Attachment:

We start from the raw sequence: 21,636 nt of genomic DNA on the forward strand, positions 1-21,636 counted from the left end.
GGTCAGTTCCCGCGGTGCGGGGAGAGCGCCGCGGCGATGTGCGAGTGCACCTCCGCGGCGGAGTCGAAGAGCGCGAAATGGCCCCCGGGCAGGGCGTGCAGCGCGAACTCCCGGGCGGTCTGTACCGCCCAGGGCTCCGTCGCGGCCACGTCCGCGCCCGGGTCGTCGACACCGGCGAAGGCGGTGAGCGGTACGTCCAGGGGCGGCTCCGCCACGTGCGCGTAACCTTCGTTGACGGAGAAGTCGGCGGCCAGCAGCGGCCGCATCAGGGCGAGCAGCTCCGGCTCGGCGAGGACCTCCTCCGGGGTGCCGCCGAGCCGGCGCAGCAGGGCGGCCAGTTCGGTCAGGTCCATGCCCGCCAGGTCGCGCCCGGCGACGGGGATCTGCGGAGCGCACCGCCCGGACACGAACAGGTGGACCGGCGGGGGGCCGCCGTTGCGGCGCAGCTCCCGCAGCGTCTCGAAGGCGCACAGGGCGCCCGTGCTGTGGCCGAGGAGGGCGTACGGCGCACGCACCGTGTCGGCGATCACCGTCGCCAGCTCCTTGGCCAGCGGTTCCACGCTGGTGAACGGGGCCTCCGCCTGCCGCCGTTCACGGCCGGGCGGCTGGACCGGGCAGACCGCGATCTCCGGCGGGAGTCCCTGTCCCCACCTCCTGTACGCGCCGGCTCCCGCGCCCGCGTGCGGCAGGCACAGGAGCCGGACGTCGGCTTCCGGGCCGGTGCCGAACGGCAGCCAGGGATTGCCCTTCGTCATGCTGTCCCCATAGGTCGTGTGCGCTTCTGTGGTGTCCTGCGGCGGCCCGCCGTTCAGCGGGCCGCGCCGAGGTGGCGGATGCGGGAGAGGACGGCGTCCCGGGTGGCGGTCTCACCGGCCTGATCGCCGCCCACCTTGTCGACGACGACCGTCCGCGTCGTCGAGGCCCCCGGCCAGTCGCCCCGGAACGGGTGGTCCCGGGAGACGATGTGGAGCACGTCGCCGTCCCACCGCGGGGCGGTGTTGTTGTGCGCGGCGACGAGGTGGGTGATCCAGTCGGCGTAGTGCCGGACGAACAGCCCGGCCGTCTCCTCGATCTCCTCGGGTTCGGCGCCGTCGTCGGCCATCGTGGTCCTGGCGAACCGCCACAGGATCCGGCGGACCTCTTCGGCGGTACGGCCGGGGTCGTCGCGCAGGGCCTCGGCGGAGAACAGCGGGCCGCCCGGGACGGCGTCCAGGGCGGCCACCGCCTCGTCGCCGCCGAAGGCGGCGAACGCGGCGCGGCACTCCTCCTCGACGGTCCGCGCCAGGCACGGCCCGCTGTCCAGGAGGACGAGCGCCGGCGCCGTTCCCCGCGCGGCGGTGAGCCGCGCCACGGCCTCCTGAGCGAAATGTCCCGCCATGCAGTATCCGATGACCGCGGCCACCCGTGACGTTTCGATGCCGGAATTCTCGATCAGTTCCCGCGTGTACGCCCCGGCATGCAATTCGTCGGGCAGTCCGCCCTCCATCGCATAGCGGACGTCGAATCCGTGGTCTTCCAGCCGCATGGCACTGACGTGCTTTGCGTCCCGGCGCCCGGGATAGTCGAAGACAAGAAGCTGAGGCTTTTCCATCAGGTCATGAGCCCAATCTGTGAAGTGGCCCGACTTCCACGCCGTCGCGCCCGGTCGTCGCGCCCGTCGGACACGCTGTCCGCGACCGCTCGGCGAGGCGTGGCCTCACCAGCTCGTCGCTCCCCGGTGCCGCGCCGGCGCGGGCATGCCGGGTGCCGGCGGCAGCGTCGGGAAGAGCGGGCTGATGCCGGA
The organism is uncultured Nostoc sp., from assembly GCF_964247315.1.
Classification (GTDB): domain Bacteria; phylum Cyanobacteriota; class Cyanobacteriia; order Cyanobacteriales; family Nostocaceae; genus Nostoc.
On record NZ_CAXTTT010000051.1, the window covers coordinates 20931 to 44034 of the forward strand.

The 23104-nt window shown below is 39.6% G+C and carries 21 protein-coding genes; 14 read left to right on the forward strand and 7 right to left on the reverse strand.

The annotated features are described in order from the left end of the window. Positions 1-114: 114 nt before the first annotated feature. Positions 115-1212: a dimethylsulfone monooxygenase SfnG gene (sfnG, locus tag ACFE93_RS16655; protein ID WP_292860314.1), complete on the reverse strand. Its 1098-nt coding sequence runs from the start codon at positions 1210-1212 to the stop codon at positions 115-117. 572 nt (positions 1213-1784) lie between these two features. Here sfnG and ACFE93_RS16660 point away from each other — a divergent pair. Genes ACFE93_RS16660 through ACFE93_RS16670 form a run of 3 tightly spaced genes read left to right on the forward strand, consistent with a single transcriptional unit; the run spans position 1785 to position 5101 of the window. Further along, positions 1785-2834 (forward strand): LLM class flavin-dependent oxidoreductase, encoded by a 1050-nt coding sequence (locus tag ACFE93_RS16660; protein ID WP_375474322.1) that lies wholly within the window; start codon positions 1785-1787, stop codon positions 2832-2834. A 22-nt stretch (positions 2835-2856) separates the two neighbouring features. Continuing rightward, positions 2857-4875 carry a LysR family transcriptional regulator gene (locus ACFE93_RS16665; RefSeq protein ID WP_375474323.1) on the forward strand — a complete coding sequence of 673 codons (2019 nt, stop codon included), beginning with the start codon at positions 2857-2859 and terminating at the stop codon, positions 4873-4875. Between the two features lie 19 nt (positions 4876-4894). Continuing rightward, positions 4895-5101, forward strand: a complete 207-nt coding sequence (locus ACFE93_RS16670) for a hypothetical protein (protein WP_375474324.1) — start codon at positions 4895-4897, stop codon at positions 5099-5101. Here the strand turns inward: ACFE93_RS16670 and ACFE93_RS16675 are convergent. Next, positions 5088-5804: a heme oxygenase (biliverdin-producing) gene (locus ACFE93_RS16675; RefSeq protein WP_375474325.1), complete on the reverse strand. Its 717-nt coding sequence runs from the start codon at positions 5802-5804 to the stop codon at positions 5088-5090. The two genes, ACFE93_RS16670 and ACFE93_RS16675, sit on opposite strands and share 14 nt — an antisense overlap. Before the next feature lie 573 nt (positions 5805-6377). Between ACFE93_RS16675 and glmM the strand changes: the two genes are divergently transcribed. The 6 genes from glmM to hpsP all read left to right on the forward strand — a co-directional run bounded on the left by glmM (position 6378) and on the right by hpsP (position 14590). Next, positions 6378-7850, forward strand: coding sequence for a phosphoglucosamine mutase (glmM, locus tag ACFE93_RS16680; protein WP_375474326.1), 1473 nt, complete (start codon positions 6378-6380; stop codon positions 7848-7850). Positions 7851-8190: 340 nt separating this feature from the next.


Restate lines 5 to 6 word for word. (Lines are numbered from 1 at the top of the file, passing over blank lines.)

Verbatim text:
On record NZ_CAXTTT010000051.1, the window covers coordinates 20931 to 44034 of the forward strand.

The 23104-nt window shown below is 39.6% G+C and carries 21 protein-coding genes; 14 read left to right on the forward strand and 7 right to left on the reverse strand.